CHATHAMPORT – “The United States is today the only country in the world carrying on direct commercial communication by wireless with five other countries. Your corporation is the only company in the country operating high power radio stations communicating with other countries. This service has all been developed within the year.” The year was 1920, and these words greeted stockholders of the Radio Corporation of America (RCA) in its first annual report. The rapid growth of this new American corporation was certainly boast-worthy.
To the citizens of rural Chatham, there was something even more intriguing. The wireless communication that engaged with two of those countries, Norway and Germany, was close to home. The heart of that business was a modest brick building situated in Chathamport on the shores of Ryder’s Cove, which began its broadcasting activities 100 years ago this weekend.
During World War I, long-distance wireless communication clearly had become reliable. Intercontinental business communication, long the province of various undersea cables of foreign ownership, was revealed to be a vulnerable technology at risk of foreign manipulation which made imperative the rapid development of wireless.
Early in the 20th century, radio pioneer Guglielmo Marconi had envisioned a rival system of long-distance communication using wireless “space telegraphy,” or radio. In the United States, “The principal aim and purpose of the Marconi Wireless Telegraph Company of America, during all the period of its existence, has been the establishment and maintenance of transoceanic communication.” To that end, Marconi ventures around the industrialized world were pursuing a similar vision and by 1912, “American Marconi” was planning transoceanic plants in California to engage with the far east via Hawaii, and in New Jersey to engage with industrial Great Britain. A subsequent station embracing Chatham (receiving) and Marion (transmitting), was to engage directly with continental Europe via Norway. Marconi had pioneered and patented a basic method for producing radio waves using electrical sparks. Other inventors later refined and advanced the radio art and devised improved methods and apparatus. New methods won acceptance, achieving superior efficiency and higher degrees of perfection.
In 1914, in the midst of the Marconi expansion, the Great War (World War I) broke out in England. By that time, Marconi’s technology was facing obsolescence even as it was being manufactured and installed. The New Jersey station was nearly ready for commercial transatlantic service, but its English counterpart was seized by the government. The Massachusetts station was left half-built and stranded because necessary equipment was being manufactured in England.
Marconi’s company declared that further developments would have to await the end of the war, but by 1918 the state-of-the-art in long-distance radio communication belonged to the General Electric Company (GE), the American industrial giant. A GE publication editorialized that a new apparatus known as the Alexanderson alternator would be “fraught with great consequences for the future of wireless telegraphy and telephony.” Clearly, the future of long-distance wireless communication lay with technology developed not by Marconi, but by numerous American companies.
Faced with technological obsolescence, Marconi’s British company sought to purchase the GE’s apparatus to compete in the field of worldwide wireless communication. The U.S. Navy intervened to block the sale, concerned that American technology should not fall into the hands of foreigners. In a series of complex negotiations, General Electric bought out the foreign Marconi interests and created the Radio Corporation of America — an American company owned by Americans — to exploit American technology in the field of radio communication. RCA’s first day of business was Dec. 1, 1919.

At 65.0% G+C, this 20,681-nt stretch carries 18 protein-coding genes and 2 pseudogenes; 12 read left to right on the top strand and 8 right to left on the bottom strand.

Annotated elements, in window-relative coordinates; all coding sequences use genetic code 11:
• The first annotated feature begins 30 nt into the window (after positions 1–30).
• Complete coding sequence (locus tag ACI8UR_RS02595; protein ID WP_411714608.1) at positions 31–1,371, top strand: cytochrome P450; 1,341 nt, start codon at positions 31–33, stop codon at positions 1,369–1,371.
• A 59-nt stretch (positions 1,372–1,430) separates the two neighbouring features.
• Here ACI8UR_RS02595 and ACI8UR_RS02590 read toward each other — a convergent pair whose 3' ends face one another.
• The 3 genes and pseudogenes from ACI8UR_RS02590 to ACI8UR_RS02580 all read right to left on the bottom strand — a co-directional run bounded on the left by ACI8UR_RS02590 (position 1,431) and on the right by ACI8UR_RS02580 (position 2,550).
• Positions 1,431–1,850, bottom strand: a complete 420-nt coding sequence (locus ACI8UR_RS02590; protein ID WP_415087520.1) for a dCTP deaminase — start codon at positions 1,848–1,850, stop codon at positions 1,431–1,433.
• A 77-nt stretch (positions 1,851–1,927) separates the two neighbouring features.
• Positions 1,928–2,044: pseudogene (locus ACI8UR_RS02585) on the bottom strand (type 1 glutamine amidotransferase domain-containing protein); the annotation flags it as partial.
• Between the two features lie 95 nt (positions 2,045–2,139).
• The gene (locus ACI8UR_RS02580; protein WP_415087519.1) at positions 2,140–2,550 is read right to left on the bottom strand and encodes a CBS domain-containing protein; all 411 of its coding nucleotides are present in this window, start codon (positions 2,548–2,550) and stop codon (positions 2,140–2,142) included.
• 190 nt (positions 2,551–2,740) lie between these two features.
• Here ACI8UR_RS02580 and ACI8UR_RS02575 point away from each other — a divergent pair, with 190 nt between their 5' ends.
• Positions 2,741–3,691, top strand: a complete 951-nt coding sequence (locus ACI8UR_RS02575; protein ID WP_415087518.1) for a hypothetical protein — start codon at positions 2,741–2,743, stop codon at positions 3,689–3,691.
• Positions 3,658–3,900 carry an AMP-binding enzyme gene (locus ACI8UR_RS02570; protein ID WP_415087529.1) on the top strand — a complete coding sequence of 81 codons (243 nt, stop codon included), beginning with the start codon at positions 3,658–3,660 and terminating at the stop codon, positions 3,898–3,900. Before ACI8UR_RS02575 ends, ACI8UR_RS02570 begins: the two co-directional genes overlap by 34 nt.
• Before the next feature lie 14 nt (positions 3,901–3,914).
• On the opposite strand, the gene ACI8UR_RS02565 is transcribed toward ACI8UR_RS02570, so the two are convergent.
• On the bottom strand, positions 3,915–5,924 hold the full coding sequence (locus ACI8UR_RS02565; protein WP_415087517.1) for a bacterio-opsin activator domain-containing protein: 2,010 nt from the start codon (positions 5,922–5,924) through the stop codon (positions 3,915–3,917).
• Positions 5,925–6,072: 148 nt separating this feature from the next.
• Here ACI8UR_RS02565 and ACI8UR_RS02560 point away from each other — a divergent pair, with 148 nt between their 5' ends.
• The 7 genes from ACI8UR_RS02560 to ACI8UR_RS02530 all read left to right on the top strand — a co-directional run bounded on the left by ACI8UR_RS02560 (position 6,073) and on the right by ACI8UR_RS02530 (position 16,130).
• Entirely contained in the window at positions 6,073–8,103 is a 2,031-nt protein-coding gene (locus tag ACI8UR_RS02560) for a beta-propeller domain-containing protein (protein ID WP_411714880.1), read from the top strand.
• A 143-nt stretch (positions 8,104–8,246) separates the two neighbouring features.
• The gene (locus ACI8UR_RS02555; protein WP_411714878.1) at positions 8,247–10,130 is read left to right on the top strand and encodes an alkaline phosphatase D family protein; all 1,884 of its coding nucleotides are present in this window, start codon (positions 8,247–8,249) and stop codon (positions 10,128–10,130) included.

For a span of 15 months after the armistice, the government had maintained control of all U.S. radio stations, pending the “deal” that brought RCA into being. On Feb. 13, 1920, President Woodrow Wilson issued executive order 3228, declaring that the radio stations commandeered during wartime would be returned to private ownership as of midnight Feb. 29.
But for Chatham and Marion, more time would pass before they would go on the air as major players in international commerce. In a 1921 Congressional hearing, Owen Young, chairman of the board of RCA, cited instead May 17 as the opening day, because of the additional time needed to install GE’s Alexanderson alternators. Service to Germany from Chatham followed on Aug. 1, and by year’s end RCA had filled out its five high-power overseas circuits.
Page 48 of the Chatham station’s superintendent’s diary of May 17, 1920, the first day of operations, reads, in part, “7:30 am Commenced receiving tfc [traffic] from LCM [Stavanger, Norway]. Conditions good…”
Long-distance intercontinental wireless communication continued to evolve and in time Chatham’s initial business was moved elsewhere. However, Chatham would go on to greater glory as a world-famous ship-to-shore radio station. By mid-century, Chatham Radio/WCC was the largest U.S. coast station, serving seafarers around the globe from that same historic building on the shores of Ryder’s Cove.
A narrated slide presentation, “Chatham on the Air,” will be featured at Chatham Marconi Maritime Center’s virtual annual meeting at 10 a.m. on Saturday, May 16. Information on joining the meeting is at ChathamMarconi.org.
This story was adapted from a monograph by E. C. Moxon, Ph.D., a board director of the Chatham Marconi Maritime Center.